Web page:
Because I don’t believe in coincidences, after all.
The other night, John and I were watching The Emperor’s Club which is one of my favorite movies. It makes me wish I had learned Greek better, and Latin, and reminds me of (at least) one reason I chose to homeschool. Plus, there are cool soundbites from learned Classical philosophers. The one that struck me the other night, though, was Heraclitus: “A man’s character is his destiny.”
Heraclitus is my favorite pre-Socratic philosopher. Much of what he wrote survived only in fragments, and indeed his sayings are numbered such. It’s astonishing to me that these things have survived at all. (Side note: I recently finished A Gentle Madness: Bibliophiles, Bibliomanes, and the Eternal Passion for Books by Nicholas Basbanes, about the history of collecting books. Fascinating. I recommend it.)
Okay. So, in this movie there is a character who is a total moral failure. His teacher finally realizes that it’s not surprise that the student is so, after all, a man’s character is his destiny. You might say, a leopard can’t change his spots. Or I’ve heard Maya Angelou say, if someone shows you who they are, believe them. It’s pretty much all the same thing, only Heraclitus is more eloquent.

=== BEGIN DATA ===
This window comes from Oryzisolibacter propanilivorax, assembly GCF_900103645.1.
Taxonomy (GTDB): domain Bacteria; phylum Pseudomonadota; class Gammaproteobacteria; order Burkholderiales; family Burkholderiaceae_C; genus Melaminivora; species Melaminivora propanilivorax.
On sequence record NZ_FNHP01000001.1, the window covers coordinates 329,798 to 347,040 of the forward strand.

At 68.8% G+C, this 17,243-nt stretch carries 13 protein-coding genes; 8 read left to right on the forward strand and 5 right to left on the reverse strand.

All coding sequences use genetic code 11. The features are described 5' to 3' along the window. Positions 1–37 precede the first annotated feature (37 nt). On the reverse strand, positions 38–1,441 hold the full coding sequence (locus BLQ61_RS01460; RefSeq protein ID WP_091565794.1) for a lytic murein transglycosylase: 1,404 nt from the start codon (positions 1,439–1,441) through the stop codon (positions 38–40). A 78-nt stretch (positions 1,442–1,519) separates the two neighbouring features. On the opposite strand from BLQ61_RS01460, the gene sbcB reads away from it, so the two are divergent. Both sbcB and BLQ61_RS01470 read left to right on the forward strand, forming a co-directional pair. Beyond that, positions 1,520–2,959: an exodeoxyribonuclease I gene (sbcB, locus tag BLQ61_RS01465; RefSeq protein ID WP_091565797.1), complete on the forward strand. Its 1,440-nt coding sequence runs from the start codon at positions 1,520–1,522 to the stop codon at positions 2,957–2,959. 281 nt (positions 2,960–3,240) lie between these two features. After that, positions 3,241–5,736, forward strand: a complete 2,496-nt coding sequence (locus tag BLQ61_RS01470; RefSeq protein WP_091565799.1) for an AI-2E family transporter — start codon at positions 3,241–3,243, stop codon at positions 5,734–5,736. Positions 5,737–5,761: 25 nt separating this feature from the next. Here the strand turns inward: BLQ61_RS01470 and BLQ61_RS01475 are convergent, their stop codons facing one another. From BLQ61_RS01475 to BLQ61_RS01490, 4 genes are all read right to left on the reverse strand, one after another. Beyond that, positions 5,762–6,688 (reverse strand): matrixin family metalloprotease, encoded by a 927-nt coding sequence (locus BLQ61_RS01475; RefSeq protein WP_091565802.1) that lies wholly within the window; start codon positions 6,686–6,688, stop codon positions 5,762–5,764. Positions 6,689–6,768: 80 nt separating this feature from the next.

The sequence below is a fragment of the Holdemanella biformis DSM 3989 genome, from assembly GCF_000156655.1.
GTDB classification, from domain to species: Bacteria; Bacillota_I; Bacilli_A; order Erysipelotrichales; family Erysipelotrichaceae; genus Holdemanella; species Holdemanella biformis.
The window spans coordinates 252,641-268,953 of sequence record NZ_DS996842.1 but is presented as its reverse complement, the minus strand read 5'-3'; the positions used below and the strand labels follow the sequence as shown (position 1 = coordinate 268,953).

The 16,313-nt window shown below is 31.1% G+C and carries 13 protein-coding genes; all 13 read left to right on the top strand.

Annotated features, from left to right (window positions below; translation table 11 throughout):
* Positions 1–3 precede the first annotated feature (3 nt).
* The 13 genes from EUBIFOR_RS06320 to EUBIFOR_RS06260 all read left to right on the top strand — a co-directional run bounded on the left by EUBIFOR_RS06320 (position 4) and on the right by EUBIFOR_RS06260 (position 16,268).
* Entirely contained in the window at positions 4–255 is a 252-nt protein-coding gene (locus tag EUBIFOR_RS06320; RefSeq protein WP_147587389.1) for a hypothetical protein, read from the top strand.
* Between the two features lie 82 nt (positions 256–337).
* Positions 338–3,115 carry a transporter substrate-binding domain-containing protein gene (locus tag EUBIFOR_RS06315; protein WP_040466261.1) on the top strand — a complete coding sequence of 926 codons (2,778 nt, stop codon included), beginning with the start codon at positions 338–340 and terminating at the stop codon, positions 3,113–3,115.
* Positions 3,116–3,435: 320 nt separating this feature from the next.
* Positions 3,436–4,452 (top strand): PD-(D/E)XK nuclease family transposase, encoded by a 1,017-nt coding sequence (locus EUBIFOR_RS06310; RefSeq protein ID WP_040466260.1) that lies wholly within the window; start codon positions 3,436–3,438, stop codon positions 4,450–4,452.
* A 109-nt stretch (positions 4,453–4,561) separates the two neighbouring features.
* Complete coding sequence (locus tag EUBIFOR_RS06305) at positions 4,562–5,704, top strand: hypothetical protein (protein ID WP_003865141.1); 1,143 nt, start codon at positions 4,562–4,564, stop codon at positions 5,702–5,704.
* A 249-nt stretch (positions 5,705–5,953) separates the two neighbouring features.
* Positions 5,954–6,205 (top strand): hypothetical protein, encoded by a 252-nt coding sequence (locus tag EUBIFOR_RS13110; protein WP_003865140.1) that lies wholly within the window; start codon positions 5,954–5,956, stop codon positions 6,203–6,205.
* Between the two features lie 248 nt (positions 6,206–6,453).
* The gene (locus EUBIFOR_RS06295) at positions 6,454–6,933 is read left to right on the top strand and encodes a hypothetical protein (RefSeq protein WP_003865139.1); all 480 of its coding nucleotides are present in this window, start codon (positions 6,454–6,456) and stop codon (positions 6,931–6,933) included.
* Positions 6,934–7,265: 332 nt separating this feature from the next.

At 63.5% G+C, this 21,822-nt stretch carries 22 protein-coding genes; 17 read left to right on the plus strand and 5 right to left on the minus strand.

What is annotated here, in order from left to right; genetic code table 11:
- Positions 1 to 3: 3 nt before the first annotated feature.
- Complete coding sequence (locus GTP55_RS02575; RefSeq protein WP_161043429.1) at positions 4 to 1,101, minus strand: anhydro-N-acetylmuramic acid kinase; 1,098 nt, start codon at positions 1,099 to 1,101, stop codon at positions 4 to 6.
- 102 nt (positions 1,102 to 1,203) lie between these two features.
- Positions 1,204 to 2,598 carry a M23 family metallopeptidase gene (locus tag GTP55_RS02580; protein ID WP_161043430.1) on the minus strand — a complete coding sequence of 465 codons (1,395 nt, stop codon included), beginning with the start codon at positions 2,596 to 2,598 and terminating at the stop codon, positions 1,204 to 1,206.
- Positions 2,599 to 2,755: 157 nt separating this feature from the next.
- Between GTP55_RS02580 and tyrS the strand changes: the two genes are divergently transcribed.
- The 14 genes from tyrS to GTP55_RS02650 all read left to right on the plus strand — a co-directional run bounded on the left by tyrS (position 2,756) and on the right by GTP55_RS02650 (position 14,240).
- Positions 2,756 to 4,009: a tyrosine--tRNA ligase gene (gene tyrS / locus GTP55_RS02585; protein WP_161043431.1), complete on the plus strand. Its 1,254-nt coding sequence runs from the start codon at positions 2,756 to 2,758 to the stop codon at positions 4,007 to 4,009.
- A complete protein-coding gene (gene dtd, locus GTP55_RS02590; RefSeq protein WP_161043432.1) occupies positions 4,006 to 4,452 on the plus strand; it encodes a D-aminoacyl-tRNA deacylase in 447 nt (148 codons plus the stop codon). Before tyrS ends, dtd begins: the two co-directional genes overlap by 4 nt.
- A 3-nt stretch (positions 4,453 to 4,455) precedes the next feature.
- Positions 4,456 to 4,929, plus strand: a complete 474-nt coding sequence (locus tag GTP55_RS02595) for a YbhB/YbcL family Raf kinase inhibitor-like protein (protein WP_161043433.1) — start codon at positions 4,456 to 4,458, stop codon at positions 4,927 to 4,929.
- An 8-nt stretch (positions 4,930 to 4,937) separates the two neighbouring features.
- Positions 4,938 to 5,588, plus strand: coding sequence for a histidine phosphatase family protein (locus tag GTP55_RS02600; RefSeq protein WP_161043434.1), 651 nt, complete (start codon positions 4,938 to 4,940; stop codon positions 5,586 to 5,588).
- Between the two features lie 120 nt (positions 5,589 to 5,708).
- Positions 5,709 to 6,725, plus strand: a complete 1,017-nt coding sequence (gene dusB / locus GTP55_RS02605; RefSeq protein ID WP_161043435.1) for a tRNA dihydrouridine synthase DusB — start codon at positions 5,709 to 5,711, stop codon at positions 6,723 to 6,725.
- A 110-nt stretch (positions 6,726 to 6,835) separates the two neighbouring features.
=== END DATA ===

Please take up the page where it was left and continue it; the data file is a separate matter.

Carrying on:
I started to wonder, though, is that really true? Is our character our destiny? And then it came back to me, something I’d read on Bonovox not too long ago, where he quoted St. John Chrysostom: that the only thing we can take with us to the great hereafter are the virtues we have acquired while we were on earth. Insofar as we have acquired mercy or patience or love, that is what we will take with us. (Forgive my awful paraphrase). So! Do you see it? Those virtues are indeed our character, and they are indeed our destiny.
I was explaining my thoughts to John and he said maybe St. John C was talking about this passage in 1 Corinthians, and he reads me 1 Cor. 3:9-17. That was the epistle reading for Sunday, but I didn’t know it at the time (because I have been a slacker). The funny thing is, neither did he. It was a complete coincidence! Or was it?
Of course not!